Why Won’t My Lender Modify My Home Mortgage?
By: Patrick MacQueen, Esq.
The likely solution to Arizona’s housing problem would seem to be a program in which borrowers could obtain meaningful loan modifications from their lenders – i.e. loan modifications in which lenders reduce principal balances. Yet, most borrowers desiring a loan modification are eventually turned away by their lenders – despite months and months of paperwork, telephone calls, and frustrating correspondence.
Undoubtedly, meaningful loan modifications would be in everyone’s best interest. Principal loan reductions would provide many borrowers with “breathing room" in their personal finances, which would, in all likelihood, stimulate growth in other sectors of the economy. Indeed, the more money in borrowers pockets, the more borrowers will spend in the retail, tourism, and financial services sectors – not to mention the incredible benefit to the real estate industry. Lenders would benefit by saving significant foreclosure costs that are incurred before, during, and after a foreclosure occurs. In fact, the post-foreclosure costs alone can be considerable. Accordingly, until a buyer is found, the lender must maintain the home, which necessarily includes payment of (a) real estate taxes, (b) upkeep costs, (c) homeowners insurance; and (d) home owners association dues.
Given the obvious benefits of loan modification to lenders, it seems rather odd that a lender would prefer to foreclose rather than give a borrower a legitimate opportunity to modify their loan. However, while it may seem counterproductive for a lender to foreclose on a mortgage, there are powerful incentives for a lender to string a borrower along and eventually foreclose on a mortgage – as opposed to modifying it.
The chief impediment to meaningful modifications appears to be due to the role of the loan servicer as opposed to anything else. A loan servicer is typically employed by the original lender (or investor) to distribute monthly loan statements to borrowers, and collect and allocate monthly loan payments on behalf of the original lender (or investor). And, it is the servicer that deals with the borrower’s request for a loan modification. To this end, it is the servicer’s financial incentive to, in many cases, favor foreclosure as opposed to modification.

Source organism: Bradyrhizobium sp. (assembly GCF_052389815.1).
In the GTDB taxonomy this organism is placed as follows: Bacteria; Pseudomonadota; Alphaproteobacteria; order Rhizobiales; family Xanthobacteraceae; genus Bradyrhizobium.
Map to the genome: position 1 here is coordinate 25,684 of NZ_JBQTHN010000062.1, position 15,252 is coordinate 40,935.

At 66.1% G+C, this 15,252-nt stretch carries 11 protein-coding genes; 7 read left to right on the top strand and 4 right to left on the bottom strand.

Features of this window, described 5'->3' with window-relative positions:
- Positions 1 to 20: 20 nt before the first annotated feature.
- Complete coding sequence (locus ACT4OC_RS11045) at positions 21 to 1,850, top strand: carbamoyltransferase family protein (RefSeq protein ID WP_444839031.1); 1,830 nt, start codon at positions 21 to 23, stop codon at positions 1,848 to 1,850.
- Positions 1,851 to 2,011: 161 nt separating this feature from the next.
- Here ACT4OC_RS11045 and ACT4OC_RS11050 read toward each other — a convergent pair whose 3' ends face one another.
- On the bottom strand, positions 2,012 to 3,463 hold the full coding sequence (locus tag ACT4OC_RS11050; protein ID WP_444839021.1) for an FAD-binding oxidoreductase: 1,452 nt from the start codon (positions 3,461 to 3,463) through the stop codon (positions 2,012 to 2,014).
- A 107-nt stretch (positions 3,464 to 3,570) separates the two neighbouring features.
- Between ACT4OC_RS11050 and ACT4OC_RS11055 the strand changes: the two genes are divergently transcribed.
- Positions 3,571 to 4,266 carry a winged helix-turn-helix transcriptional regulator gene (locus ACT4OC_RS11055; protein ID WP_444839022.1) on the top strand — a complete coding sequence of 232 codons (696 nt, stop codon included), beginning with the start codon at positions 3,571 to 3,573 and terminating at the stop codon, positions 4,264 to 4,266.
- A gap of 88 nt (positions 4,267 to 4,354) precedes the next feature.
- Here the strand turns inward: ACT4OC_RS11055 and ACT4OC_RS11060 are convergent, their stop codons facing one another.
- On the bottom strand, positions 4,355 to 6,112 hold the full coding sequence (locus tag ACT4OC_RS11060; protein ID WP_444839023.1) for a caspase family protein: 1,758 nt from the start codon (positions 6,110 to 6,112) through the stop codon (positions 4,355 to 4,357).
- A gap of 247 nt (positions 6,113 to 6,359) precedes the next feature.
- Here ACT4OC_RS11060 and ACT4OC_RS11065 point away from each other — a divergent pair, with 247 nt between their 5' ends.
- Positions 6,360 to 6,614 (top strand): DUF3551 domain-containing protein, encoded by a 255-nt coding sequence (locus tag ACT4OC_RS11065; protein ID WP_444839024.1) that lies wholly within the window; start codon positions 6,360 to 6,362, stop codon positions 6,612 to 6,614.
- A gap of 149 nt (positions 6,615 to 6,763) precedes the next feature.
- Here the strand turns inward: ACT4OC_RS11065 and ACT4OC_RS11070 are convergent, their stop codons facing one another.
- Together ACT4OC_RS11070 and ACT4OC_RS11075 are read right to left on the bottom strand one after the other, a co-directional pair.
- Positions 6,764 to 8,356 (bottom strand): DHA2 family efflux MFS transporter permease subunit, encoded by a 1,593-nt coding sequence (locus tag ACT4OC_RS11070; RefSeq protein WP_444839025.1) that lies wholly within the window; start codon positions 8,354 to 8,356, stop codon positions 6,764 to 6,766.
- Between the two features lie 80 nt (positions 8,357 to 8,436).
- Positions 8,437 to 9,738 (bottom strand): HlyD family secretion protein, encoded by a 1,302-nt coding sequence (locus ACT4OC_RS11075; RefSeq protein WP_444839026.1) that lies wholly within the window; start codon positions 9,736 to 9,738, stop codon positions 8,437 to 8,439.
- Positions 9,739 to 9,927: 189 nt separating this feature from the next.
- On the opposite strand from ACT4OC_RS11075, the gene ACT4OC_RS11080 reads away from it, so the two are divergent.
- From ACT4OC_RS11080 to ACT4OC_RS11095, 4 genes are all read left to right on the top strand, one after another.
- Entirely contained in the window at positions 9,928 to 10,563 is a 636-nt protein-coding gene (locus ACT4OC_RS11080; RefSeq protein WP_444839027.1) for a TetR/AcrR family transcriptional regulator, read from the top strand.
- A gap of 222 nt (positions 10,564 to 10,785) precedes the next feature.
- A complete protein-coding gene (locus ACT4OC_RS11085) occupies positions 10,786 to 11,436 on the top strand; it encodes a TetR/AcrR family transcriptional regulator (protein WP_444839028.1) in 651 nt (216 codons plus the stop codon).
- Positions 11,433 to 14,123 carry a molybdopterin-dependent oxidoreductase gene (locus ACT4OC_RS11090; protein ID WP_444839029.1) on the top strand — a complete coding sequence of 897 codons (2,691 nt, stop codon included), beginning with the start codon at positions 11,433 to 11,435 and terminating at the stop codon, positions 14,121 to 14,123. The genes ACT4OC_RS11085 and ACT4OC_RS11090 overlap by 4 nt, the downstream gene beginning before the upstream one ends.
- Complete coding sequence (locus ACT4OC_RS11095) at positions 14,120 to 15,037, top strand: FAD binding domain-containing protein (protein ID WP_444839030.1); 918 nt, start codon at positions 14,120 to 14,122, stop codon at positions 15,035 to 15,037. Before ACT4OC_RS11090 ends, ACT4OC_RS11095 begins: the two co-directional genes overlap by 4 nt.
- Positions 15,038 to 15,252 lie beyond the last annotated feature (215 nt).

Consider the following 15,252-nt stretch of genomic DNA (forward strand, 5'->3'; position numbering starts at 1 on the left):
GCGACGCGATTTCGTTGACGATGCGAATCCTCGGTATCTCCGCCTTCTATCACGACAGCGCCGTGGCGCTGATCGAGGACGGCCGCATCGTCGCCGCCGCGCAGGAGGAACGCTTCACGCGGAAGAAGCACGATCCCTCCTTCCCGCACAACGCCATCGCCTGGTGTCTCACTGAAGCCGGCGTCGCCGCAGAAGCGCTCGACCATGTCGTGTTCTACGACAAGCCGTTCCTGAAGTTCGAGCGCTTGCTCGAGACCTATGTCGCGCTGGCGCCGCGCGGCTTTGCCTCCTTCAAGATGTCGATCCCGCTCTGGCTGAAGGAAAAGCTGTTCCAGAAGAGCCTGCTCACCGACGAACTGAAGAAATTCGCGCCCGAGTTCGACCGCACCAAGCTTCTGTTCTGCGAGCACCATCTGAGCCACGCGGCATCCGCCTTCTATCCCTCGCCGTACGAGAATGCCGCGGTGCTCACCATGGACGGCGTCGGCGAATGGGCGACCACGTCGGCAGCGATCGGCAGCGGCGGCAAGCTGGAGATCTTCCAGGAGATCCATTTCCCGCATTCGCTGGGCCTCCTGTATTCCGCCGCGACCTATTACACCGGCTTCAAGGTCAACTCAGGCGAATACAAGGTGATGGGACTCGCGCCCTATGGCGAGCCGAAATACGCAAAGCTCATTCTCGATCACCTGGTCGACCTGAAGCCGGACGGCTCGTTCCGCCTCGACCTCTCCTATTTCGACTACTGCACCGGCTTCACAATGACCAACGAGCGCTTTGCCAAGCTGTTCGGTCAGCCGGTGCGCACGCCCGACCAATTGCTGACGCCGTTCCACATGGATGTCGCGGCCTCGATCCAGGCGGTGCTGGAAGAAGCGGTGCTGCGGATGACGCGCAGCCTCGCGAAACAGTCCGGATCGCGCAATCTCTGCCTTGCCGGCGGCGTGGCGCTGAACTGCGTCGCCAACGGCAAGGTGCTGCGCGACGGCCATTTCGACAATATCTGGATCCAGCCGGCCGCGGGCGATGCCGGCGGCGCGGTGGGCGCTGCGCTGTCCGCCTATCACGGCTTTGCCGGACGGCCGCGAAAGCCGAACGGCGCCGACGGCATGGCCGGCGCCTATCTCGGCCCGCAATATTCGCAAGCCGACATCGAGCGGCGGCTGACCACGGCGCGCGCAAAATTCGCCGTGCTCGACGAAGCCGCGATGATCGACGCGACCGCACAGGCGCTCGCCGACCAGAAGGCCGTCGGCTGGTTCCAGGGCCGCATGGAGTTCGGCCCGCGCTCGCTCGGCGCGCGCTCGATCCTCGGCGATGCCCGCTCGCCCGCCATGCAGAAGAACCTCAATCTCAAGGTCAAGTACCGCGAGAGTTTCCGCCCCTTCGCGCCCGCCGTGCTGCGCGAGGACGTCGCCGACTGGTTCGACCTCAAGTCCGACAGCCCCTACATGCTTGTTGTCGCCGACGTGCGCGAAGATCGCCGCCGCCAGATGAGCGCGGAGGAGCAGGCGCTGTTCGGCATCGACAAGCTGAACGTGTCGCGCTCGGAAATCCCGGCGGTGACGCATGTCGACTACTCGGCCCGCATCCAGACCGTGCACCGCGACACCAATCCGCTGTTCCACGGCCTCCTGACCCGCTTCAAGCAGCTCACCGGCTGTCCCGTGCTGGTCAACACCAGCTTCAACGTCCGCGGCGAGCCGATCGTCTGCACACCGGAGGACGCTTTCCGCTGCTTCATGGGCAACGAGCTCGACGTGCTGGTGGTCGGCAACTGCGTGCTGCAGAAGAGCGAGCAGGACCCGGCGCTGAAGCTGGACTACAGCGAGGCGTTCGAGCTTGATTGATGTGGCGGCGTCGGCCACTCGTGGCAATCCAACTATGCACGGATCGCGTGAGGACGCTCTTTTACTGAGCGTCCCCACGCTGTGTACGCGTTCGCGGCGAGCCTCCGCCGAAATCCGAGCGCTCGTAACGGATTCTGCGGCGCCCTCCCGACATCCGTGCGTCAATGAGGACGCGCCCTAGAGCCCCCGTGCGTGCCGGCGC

To explain, in the majority of serviced loans, a loan servicer’s fees are based upon the overall principal balance of the loan. Consequently, reducing a borrower’s principal balance would necessarily reduce the servicer’s fees. A large-scale principal reduction program would put many servicers out of business. Furthermore, servicers derive additional income through the imposition of late fees, late interest, and other default charges collected from the proceeds received at a foreclosure sale (before any proceeds are given to the “underlying investor").
An additional reason that servicers prefer foreclosure includes the fact that certain tax laws treat foreclosures more favorably than principal reductions. And, from a financial perspective, the costs associated with hiring, training and paying new employees provides an additional, strong disincentive provide loan modifications on a large-scale basis.
Because of these strong, disincentives (and many others), it is rather obvious why loan servicers favor foreclosure – foreclosures are better for the bottom line. Without a doubt, servicers are rewarded for keeping a borrower in default and almost always lose money by modifying a principal balance. As a result, until servicers are motivated to provide meaningful modifications, the likelihood of borrowers obtaining a principal reduction remains slim.